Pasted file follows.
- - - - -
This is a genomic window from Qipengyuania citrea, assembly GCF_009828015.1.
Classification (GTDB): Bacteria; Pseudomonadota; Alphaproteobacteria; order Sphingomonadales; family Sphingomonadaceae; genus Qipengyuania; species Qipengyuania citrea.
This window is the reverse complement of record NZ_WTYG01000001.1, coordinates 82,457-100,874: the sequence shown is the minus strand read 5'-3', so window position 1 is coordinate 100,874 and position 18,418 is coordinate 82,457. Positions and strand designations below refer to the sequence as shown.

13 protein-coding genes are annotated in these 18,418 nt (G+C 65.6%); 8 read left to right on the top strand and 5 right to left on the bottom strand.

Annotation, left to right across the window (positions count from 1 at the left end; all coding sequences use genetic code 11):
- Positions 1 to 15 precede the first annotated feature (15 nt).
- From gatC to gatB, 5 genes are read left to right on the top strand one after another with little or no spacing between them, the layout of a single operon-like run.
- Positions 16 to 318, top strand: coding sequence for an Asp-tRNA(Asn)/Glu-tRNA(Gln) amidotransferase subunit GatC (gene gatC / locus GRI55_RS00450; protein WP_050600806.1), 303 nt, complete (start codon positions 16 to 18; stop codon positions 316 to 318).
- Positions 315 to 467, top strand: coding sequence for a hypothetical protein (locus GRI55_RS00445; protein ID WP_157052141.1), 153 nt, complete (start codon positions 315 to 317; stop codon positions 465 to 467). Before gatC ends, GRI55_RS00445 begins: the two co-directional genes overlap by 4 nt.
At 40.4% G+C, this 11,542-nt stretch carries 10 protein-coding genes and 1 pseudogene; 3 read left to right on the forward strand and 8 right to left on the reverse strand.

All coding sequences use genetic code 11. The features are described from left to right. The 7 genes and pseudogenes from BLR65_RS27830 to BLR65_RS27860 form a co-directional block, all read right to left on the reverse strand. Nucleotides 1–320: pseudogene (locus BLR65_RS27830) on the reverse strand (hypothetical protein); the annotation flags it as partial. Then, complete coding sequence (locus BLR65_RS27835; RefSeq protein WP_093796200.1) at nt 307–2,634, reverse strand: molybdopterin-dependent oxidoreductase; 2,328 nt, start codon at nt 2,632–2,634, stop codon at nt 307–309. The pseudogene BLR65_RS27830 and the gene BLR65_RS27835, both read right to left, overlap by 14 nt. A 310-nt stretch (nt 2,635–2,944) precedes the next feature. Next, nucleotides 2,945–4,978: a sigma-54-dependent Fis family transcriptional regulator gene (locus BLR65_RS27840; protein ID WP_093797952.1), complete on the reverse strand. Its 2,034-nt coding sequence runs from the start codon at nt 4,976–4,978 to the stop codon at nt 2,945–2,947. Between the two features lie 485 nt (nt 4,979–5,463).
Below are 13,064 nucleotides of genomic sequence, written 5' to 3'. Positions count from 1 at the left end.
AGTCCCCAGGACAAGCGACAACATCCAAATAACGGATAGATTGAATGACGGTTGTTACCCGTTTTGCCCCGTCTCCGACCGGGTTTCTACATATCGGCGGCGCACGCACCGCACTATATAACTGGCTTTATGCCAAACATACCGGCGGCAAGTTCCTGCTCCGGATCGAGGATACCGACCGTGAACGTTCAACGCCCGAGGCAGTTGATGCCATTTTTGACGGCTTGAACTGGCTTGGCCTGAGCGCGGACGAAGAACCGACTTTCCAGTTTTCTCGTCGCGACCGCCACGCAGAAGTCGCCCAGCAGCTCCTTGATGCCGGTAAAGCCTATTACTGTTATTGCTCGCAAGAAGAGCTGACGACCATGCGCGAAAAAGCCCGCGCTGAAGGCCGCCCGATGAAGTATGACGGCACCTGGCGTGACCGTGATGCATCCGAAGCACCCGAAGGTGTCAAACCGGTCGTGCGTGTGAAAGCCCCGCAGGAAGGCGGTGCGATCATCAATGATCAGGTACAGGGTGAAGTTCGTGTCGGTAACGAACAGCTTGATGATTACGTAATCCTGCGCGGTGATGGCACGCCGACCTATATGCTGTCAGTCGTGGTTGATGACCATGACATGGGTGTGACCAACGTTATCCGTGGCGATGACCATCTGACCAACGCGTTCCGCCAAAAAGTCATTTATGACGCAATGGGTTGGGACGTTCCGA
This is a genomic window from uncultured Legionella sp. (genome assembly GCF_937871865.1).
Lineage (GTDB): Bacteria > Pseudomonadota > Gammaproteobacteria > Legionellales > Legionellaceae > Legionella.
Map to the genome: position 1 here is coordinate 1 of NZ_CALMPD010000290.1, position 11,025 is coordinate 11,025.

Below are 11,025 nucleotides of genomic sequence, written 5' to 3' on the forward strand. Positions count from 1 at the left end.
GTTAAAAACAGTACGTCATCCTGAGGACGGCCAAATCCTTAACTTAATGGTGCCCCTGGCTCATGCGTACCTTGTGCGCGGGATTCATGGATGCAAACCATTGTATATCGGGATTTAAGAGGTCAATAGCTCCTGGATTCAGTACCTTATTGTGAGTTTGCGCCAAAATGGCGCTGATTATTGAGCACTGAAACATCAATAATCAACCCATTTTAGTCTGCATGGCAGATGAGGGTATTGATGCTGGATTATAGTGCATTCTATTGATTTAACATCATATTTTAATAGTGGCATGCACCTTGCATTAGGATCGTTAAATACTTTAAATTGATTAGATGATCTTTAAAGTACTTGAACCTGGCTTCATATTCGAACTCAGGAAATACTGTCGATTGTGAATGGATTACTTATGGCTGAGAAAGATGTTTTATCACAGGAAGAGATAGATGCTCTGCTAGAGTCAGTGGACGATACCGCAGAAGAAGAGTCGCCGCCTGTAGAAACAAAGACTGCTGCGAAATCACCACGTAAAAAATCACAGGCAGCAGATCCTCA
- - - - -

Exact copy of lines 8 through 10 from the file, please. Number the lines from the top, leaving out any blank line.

- Positions 16 to 318, top strand: coding sequence for an Asp-tRNA(Asn)/Glu-tRNA(Gln) amidotransferase subunit GatC (gene gatC / locus GRI55_RS00450; protein WP_050600806.1), 303 nt, complete (start codon positions 16 to 18; stop codon positions 316 to 318).
- Positions 315 to 467, top strand: coding sequence for a hypothetical protein (locus GRI55_RS00445; protein ID WP_157052141.1), 153 nt, complete (start codon positions 315 to 317; stop codon positions 465 to 467). Before gatC ends, GRI55_RS00445 begins: the two co-directional genes overlap by 4 nt.
At 40.4% G+C, this 11,542-nt stretch carries 10 protein-coding genes and 1 pseudogene; 3 read left to right on the forward strand and 8 right to left on the reverse strand.